[Guest Blogger Nicole Haley finds the beauty in the center.]
by Nicole Haley
Last night I started re-reading Muriel Barbery’s, The Elegance of the Hedgehog. One of the two central protagonists in the book is an extremely intelligent and incredibly disillusioned 12-year-old girl named Paloma. Paloma is surrounded by privilege and endless striving. She is convinced life is absurd and has no real meaning: “People aim for the stars and end up like a goldfish in a bowl.” And so she makes a plan to kill herself on her 13th birthday. But at the same time, she sets herself a challenge to keep two journals – one for the mind, in which she writes profound thoughts, and one for the body, to record tangible aesthetic beauty – “things that, being the movement of life, elevate us.” After all, she says, “if there’s something on this planet that is worth living for, I’d better not miss it.”
Paloma’s first entry in the “Journal of the Movement of the World” reminds me of hooping and the potential we have to spin inwards and experience a deep and restorative calm. I remember watching hoop dancers and experiencing this sense of peace. I wanted what they seemed to have. It’s why I started hooping. In the book, Paloma is sitting in the living room while her father is watching a rugby game. Usually she’d scarcely look at the television screen, but something about a player on the opposing team entrances her. It’s not about his physical size or his athletic skill – though they are both considerable. What is so captivating about this player is the way he is moving.
Paloma explains: “…when we move we are in a way de-structured by our movement toward something: we are both here but at the same time we are not here because we’re already in the process of going elsewhere …”. This player was different …”he was moving and making the same gestures as the other players … but while the others’ gestures went toward their adversaries and the entire stadium, this player’s gestures stayed inside him, stayed focused upon him … that gave him an unbelievable presence and intensity.” In the hooping world, some might refer to the state described above as “flow.” But it’s more than that. I’ve watched hoopers like this with movement so liquid it appears they are gliding to a transcendent state.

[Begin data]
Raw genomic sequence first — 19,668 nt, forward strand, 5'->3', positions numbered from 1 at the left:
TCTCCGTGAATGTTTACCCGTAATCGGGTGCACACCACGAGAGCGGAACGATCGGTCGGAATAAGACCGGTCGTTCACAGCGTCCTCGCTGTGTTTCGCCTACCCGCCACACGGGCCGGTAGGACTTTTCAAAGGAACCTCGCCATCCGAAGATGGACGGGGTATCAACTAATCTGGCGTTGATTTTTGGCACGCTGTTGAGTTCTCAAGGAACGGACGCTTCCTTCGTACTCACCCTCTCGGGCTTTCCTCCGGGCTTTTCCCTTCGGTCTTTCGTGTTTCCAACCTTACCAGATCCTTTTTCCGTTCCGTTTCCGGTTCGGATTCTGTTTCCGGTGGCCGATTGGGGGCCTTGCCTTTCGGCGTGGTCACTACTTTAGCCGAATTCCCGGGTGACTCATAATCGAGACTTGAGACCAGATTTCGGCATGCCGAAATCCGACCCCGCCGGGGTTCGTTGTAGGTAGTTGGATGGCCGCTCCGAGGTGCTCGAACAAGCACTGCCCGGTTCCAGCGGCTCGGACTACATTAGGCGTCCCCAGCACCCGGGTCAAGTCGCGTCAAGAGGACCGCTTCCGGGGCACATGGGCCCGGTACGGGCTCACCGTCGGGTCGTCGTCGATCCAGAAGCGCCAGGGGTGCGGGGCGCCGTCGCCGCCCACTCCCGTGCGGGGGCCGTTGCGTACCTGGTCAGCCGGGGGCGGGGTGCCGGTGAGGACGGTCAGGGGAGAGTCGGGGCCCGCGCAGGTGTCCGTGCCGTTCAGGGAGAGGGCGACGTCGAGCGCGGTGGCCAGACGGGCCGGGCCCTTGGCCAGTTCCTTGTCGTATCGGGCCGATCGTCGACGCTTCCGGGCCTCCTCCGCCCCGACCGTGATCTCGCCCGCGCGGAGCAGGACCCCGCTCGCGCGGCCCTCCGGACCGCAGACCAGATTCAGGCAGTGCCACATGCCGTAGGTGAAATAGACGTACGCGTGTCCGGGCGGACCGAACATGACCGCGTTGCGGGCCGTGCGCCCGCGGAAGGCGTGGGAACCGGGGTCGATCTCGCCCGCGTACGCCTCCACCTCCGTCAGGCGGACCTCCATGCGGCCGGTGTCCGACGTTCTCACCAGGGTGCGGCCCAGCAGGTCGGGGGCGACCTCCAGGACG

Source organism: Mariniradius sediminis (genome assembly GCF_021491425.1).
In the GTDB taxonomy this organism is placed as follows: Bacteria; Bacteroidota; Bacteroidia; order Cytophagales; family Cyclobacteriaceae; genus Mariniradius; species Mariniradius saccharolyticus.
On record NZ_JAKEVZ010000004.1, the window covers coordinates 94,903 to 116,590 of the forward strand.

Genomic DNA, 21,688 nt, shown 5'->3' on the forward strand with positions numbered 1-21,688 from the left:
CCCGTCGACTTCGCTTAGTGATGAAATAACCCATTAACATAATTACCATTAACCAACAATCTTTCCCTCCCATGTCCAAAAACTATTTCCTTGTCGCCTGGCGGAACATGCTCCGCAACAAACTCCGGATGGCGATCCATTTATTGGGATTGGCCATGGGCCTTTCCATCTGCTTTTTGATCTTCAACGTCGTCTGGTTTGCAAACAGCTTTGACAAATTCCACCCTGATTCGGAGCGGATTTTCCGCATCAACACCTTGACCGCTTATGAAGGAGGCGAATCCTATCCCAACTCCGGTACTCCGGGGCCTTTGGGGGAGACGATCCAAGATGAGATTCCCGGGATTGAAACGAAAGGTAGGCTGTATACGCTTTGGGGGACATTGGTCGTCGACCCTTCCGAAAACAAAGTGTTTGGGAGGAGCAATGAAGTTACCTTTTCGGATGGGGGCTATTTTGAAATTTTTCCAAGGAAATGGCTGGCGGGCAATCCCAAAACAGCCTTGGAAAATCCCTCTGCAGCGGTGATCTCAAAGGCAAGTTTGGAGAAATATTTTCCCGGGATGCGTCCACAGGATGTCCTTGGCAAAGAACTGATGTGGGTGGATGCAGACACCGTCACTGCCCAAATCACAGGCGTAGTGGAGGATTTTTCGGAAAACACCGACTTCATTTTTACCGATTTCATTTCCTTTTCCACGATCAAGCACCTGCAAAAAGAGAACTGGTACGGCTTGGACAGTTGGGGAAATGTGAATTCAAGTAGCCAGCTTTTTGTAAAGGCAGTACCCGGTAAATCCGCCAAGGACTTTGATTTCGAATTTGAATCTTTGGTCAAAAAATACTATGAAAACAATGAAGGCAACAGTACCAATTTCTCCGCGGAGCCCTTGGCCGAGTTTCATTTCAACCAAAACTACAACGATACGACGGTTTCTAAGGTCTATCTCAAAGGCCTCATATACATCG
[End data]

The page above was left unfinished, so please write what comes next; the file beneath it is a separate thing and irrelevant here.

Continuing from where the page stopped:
When I re-read this passage, I immediately thought about Baxter of The Hoop Path. He’s one of the hoopers featured in the documentary The Hooping Life which profiles several pioneers whose lives were transformed by the hoop. Having started hooping as an inexpensive way to rehabilitate an injured shoulder, he wore a blindfold in his backyard to avoid seeing the reactions of his North Carolina neighbors, neighbors who would likely find a grown man hula hooping strange.
Since childhood, Baxter had struggled with intense depressive episodes. He couldn’t control this deep sadness that made him feel there was no point in living and he, like Paloma, made plans to take his own life. But even as he was looking into his last will and testament, he kept hooping every single day. It may or may not have been a conscious effort like her journals, but nonetheless, one day, Baxter realized the darkness was lifting. In the film, Baxter talks about the separation between his mind and his body disappearing, as he did in his recent column. Similarly, Paloma concludes in her journal: “… what makes a great soldier isn’t the energy he uses trying to intimidate the other guy … it’s the strength he’s able to concentrate within himself, by staying centered.”
I’ve had my own battles with depression. There have been times when the negativity pulled me toward darkness. In my better moments, though, hooping brings me back to my center and to a place of hopefulness. There is something very intense about spinning inwards, especially as the pace of life gets more and more frantic. It can feel like everything around you is spinning. Maybe concentrating on ourselves instead of reacting to our surroundings is the only way to stop feeling dizzy and to get grounded.
“That player was like a tree, a great indestructible oak with deep roots and a powerful radiance … yet you also got the impression that the great oak could fly, that it would be as quick as the wind, despite, or perhaps because of, its deep roots.” Centering ourselves within the circle, we discover the power of motionless movement.